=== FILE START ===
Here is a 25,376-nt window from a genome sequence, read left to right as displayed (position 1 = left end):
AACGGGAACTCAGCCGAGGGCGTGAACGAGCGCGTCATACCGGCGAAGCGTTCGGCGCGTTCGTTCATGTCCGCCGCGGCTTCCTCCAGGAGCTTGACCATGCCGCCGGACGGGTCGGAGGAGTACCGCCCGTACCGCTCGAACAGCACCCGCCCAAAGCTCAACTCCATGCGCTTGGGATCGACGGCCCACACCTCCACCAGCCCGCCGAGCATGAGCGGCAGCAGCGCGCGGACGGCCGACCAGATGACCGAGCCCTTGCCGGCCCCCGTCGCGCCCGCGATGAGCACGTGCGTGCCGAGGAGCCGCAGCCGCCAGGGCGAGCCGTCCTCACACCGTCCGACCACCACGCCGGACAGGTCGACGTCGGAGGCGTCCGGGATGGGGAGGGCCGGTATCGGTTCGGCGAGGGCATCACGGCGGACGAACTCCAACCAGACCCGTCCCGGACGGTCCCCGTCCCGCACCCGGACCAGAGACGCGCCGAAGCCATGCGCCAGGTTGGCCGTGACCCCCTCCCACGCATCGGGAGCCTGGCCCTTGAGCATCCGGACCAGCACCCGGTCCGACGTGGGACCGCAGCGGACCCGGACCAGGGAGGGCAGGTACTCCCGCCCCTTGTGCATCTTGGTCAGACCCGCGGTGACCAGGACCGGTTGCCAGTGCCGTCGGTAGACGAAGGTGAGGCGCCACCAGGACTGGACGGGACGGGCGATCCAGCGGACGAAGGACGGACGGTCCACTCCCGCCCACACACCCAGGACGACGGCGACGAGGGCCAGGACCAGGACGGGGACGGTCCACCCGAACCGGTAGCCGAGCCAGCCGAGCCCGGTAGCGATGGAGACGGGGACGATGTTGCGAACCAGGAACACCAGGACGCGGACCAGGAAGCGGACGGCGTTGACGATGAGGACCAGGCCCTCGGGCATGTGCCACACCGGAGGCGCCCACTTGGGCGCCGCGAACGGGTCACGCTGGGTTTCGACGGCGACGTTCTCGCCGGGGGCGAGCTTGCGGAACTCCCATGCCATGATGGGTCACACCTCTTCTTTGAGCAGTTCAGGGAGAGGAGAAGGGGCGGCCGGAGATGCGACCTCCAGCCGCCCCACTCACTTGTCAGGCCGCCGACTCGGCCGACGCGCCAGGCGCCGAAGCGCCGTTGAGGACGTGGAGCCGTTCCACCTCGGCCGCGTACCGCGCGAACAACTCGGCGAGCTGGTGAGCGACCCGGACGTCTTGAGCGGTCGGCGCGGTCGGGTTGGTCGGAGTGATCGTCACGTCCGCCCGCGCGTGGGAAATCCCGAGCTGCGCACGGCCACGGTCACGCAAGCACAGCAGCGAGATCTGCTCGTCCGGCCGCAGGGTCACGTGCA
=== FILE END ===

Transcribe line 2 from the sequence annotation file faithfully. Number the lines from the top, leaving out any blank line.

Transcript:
AACGGGAACTCAGCCGAGGGCGTGAACGAGCGCGTCATACCGGCGAAGCGTTCGGCGCGTTCGTTCATGTCCGCCGCGGCTTCCTCCAGGAGCTTGACCATGCCGCCGGACGGGTCGGAGGAGTACCGCCCGTACCGCTCGAACAGCACCCGCCCAAAGCTCAACTCCATGCGCTTGGGATCGACGGCCCACACCTCCACCAGCCCGCCGAGCATGAGCGGCAGCAGCGCGCGGACGGCCGACCAGATGACCGAGCCCTTGCCGGCCCCCGTCGCGCCCGCGATGAGCACGTGCGTGCCGAGGAGCCGCAGCCGCCAGGGCGAGCCGTCCTCACACCGTCCGACCACCACGCCGGACAGGTCGACGTCGGAGGCGTCCGGGATGGGGAGGGCCGGTATCGGTTCGGCGAGGGCATCACGGCGGACGAACTCCAACCAGACCCGTCCCGGACGGTCCCCGTCCCGCACCCGGACCAGAGACGCGCCGAAGCCATGCGCCAGGTTGGCCGTGACCCCCTCCCACGCATCGGGAGCCTGGCCCTTGAGCATCCGGACCAGCACCCGGTCCGACGTGGGACCGCAGCGGACCCGGACCAGGGAGGGCAGGTACTCCCGCCCCTTGTGCATCTTGGTCAGACCCGCGGTGACCAGGACCGGTTGCCAGTGCCGTCGGTAGACGAAGGTGAGGCGCCACCAGGACTGGACGGGACGGGCGATCCAGCGGACGAAGGACGGACGGTCCACTCCCGCCCACACACCCAGGACGACGGCGACGAGGGCCAGGACCAGGACGGGGACGGTCCACCCGAACCGGTAGCCGAGCCAGCCGAGCCCGGTAGCGATGGAGACGGGGACGATGTTGCGAACCAGGAACACCAGGACGCGGACCAGGAAGCGGACGGCGTTGACGATGAGGACCAGGCCCTCGGGCATGTGCCACACCGGAGGCGCCCACTTGGGCGCCGCGAACGGGTCACGCTGGGTTTCGACGGCGACGTTCTCGCCGGGGGCGAGCTTGCGGAACTCCCATGCCATGATGGGTCACACCTCTTCTTTGAGCAGTTCAGGGAGAGGAGAAGGGGCGGCCGGAGATGCGACCTCCAGCCGCCCCACTCACTTGTCAGGCCGCCGACTCGGCCGACGCGCCAGGCGCCGAAGCGCCGTTGAGGACGTGGAGCCGTTCCACCTCGGCCGCGTACCGCGCGAACAACTCGGCGAGCTGGTGAGCGACCCGGACGTCTTGAGCGGTCGGCGCGGTCGGGTTGGTCGGAGTGATCGTCACGTCCGCCCGCGCGTGGGAAATCCCGAGCTGCGCACGGCCACGGTCACGCAAGCACAGCAGCGAGATCTGCTCGTCCGGCCGCAGGGTCACGTGCA